While certainly not without merits if kept under control, kudzu—which was introduced to the American public at the 1876 Centennial Exposition in Philadelphia alongside ketchup, root-beer and the telephone—is native to Japan and afforded greater range will spread with devastating consequences including damage to other agriculture and ecological changes in carbon-cycles, not to mention the pesticides that some resort to beat back its advance. The versatile vine is useful for preventing erosion—though the Dust Bowl still occurred—recharging over-farmed soil and as food for people and livestock, but as with other short-sighted schemes it seems incredible in retrospect that kudzu was subsidised and its planting was encouraged, championed by celebrity “front-porch farmer” Channing Cope through weekly radio broadcasts, and took nearly another century to classify the vine as a noxious weed and begin to realise the effects of introduced species. Read all about it at the link up top.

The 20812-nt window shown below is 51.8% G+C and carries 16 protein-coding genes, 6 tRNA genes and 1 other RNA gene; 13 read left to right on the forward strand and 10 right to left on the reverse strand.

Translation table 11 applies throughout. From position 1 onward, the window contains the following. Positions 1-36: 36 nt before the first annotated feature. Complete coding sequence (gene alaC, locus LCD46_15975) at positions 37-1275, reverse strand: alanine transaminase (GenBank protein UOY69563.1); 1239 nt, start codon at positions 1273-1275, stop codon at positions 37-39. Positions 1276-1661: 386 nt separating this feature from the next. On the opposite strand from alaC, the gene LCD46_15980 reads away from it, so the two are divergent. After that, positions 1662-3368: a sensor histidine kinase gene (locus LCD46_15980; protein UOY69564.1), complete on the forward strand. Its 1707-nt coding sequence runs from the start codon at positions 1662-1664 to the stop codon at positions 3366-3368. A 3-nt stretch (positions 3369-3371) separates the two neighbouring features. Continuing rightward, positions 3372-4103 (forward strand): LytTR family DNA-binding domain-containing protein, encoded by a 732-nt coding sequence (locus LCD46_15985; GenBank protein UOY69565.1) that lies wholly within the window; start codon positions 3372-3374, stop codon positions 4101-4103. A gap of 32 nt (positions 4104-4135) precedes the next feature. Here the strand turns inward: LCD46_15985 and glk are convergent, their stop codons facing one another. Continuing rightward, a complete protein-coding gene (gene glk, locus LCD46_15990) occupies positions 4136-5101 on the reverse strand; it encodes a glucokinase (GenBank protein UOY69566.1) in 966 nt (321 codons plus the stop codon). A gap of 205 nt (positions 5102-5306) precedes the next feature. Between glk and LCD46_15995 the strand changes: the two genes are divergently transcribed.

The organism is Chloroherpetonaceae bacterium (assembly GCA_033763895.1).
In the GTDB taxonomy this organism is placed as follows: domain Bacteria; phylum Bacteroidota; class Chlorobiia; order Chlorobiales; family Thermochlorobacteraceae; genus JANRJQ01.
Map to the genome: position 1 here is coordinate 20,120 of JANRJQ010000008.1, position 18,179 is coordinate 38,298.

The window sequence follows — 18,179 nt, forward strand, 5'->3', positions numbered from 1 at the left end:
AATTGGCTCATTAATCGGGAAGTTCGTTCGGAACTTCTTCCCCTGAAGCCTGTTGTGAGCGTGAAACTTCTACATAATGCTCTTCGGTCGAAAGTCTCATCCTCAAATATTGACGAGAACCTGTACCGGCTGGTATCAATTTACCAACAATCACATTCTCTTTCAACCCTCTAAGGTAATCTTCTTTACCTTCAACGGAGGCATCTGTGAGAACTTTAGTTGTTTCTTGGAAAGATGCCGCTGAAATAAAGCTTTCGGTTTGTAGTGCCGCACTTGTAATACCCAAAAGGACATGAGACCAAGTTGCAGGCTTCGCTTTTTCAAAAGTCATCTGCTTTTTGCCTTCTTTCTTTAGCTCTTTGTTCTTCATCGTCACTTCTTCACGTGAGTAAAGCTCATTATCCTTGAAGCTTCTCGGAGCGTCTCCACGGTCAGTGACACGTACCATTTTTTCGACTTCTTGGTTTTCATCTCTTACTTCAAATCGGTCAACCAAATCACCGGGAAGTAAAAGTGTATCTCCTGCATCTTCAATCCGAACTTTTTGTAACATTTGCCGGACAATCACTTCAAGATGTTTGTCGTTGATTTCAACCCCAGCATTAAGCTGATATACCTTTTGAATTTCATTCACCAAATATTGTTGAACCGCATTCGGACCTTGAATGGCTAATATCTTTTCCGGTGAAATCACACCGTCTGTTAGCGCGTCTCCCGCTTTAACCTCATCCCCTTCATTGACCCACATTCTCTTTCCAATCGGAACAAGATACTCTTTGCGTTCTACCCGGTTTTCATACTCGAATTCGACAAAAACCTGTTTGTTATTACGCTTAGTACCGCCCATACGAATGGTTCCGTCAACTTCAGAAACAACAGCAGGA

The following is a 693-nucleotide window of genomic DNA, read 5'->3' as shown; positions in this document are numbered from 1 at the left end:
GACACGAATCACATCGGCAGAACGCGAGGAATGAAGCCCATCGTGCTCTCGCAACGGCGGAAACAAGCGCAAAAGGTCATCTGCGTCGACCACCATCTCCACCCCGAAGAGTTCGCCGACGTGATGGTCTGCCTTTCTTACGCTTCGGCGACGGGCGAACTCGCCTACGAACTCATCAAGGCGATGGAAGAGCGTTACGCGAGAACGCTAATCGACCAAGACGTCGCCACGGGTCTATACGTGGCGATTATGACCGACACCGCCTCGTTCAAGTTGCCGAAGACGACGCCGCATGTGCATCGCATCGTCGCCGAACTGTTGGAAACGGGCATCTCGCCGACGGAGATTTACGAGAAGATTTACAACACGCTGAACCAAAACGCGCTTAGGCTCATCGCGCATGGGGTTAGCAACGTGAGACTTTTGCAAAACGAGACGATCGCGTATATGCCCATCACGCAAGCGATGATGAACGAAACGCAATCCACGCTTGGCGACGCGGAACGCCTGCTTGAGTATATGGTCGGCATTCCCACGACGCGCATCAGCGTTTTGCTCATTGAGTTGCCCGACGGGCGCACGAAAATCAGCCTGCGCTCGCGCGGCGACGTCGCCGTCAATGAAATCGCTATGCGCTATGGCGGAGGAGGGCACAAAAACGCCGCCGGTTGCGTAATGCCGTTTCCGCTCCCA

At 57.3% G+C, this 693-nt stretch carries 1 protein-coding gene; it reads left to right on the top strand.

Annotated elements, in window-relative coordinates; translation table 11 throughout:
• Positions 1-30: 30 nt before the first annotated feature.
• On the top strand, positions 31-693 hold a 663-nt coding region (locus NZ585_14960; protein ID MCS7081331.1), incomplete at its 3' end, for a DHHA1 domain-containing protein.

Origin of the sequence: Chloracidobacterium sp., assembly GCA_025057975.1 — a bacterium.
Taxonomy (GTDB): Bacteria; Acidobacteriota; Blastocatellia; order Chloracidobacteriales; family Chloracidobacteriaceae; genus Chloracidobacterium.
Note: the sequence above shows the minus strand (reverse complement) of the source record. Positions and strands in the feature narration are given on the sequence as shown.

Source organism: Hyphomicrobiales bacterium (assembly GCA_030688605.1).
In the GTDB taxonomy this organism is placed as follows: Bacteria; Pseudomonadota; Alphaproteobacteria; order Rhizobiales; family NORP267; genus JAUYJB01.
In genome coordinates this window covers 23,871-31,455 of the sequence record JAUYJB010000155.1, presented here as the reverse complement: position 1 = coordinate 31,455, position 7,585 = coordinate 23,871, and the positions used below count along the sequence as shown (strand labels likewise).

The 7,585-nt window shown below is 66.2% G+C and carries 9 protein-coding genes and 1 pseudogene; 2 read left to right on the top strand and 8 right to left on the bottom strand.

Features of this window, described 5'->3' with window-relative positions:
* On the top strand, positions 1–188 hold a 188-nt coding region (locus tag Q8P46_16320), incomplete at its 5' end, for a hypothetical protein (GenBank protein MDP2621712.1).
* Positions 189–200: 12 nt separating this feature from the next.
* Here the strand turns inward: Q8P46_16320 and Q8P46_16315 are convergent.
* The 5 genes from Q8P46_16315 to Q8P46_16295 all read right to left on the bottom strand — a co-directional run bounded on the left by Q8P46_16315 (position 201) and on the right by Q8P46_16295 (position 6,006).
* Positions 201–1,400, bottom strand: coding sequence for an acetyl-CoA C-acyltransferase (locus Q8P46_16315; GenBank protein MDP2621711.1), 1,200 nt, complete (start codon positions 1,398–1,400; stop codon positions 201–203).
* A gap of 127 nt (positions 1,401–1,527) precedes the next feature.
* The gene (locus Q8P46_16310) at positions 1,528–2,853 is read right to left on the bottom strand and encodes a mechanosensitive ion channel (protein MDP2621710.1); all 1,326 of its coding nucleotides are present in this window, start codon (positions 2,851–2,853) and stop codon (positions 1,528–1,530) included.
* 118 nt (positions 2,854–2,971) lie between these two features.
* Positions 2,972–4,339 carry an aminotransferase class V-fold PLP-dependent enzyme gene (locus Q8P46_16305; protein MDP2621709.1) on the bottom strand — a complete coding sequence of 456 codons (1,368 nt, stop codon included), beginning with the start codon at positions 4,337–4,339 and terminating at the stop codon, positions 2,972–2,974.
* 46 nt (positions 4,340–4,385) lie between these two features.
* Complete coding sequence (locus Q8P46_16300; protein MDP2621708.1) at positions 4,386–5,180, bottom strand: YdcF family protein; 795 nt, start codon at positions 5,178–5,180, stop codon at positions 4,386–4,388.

Tuesday, 29 August 2017

weiße haus

I’ve passed this villa in the Hessian capital numerous times and it always caused me to do a bit of a double-take but never realised until recently that the similarity to the US presidential mansion was intentional.
In 1903, sparkling white wine (Sekt) magnate Friedrich Wilhelm Söhnlein commissioned a Zürich architectural group to build a residence for him and his new wife and re-import Emma Pabst, heiress to the American brewing dynasty, specifically in the style of the White House. The design (an homage to Irish architect Jame Hoban) was also part of the motivation for the US military authorities to commandeer the compound from 1945 until 1990 and utilise it as a local head-quarters—just removed from the Kurpark by a few hundred metres. When the villa was returned to the state, it was considered for a time as a new home for the state government or alternately listing the property as a consulate—even though many countries were represented in nearby Frankfurt. Presently the building is in private hands but can be rented for special events.

bizarre love triangle